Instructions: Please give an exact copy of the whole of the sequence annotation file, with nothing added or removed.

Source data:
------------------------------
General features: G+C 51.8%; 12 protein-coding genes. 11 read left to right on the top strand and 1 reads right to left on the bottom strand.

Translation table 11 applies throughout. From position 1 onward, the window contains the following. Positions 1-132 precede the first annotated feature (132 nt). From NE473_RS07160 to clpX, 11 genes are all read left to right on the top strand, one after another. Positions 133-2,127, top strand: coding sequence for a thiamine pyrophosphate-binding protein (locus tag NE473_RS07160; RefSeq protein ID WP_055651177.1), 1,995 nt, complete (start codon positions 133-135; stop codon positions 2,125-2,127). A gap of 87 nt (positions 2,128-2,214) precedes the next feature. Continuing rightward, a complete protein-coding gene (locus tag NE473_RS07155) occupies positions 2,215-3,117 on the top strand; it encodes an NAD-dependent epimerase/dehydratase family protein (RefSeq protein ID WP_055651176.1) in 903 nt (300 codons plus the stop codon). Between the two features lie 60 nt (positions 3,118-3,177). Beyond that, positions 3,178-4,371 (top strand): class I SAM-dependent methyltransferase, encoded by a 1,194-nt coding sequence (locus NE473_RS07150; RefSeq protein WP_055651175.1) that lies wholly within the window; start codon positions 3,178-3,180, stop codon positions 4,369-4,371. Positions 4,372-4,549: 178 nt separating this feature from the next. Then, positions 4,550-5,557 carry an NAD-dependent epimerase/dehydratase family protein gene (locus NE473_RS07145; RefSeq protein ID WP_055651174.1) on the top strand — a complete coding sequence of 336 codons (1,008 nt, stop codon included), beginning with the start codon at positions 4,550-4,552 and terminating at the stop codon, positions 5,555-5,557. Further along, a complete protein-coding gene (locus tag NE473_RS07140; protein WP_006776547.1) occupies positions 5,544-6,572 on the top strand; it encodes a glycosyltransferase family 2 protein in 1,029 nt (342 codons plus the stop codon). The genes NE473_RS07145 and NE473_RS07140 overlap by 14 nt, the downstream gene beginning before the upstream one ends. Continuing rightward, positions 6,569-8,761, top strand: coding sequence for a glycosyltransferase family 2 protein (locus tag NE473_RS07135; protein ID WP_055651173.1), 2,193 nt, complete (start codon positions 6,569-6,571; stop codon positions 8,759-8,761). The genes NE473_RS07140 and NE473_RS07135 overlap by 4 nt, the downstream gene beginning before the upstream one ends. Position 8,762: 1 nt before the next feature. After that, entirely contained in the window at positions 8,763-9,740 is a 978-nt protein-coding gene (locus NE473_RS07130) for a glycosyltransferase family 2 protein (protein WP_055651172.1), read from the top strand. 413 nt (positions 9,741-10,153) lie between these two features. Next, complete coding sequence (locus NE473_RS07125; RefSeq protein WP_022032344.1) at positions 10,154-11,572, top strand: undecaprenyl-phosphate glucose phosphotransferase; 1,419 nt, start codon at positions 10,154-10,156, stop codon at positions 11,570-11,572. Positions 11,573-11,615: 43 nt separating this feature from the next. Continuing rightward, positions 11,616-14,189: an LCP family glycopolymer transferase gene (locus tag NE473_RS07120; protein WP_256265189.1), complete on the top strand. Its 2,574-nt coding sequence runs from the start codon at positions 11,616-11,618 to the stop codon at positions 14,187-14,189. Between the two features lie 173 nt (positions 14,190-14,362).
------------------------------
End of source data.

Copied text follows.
General features: G+C 51.8%; 12 protein-coding genes. 11 read left to right on the top strand and 1 reads right to left on the bottom strand.

Translation table 11 applies throughout. From position 1 onward, the window contains the following. Positions 1-132 precede the first annotated feature (132 nt). From NE473_RS07160 to clpX, 11 genes are all read left to right on the top strand, one after another. Positions 133-2,127, top strand: coding sequence for a thiamine pyrophosphate-binding protein (locus tag NE473_RS07160; RefSeq protein ID WP_055651177.1), 1,995 nt, complete (start codon positions 133-135; stop codon positions 2,125-2,127). A gap of 87 nt (positions 2,128-2,214) precedes the next feature. Continuing rightward, a complete protein-coding gene (locus tag NE473_RS07155) occupies positions 2,215-3,117 on the top strand; it encodes an NAD-dependent epimerase/dehydratase family protein (RefSeq protein ID WP_055651176.1) in 903 nt (300 codons plus the stop codon). Between the two features lie 60 nt (positions 3,118-3,177). Beyond that, positions 3,178-4,371 (top strand): class I SAM-dependent methyltransferase, encoded by a 1,194-nt coding sequence (locus NE473_RS07150; RefSeq protein WP_055651175.1) that lies wholly within the window; start codon positions 3,178-3,180, stop codon positions 4,369-4,371. Positions 4,372-4,549: 178 nt separating this feature from the next. Then, positions 4,550-5,557 carry an NAD-dependent epimerase/dehydratase family protein gene (locus NE473_RS07145; RefSeq protein ID WP_055651174.1) on the top strand — a complete coding sequence of 336 codons (1,008 nt, stop codon included), beginning with the start codon at positions 4,550-4,552 and terminating at the stop codon, positions 5,555-5,557. Further along, a complete protein-coding gene (locus tag NE473_RS07140; protein WP_006776547.1) occupies positions 5,544-6,572 on the top strand; it encodes a glycosyltransferase family 2 protein in 1,029 nt (342 codons plus the stop codon). The genes NE473_RS07145 and NE473_RS07140 overlap by 14 nt, the downstream gene beginning before the upstream one ends. Continuing rightward, positions 6,569-8,761, top strand: coding sequence for a glycosyltransferase family 2 protein (locus tag NE473_RS07135; protein ID WP_055651173.1), 2,193 nt, complete (start codon positions 6,569-6,571; stop codon positions 8,759-8,761). The genes NE473_RS07140 and NE473_RS07135 overlap by 4 nt, the downstream gene beginning before the upstream one ends. Position 8,762: 1 nt before the next feature. After that, entirely contained in the window at positions 8,763-9,740 is a 978-nt protein-coding gene (locus NE473_RS07130) for a glycosyltransferase family 2 protein (protein WP_055651172.1), read from the top strand. 413 nt (positions 9,741-10,153) lie between these two features. Next, complete coding sequence (locus NE473_RS07125; RefSeq protein WP_022032344.1) at positions 10,154-11,572, top strand: undecaprenyl-phosphate glucose phosphotransferase; 1,419 nt, start codon at positions 10,154-10,156, stop codon at positions 11,570-11,572. Positions 11,573-11,615: 43 nt separating this feature from the next. Continuing rightward, positions 11,616-14,189: an LCP family glycopolymer transferase gene (locus tag NE473_RS07120; protein WP_256265189.1), complete on the top strand. Its 2,574-nt coding sequence runs from the start codon at positions 11,616-11,618 to the stop codon at positions 14,187-14,189. Between the two features lie 173 nt (positions 14,190-14,362).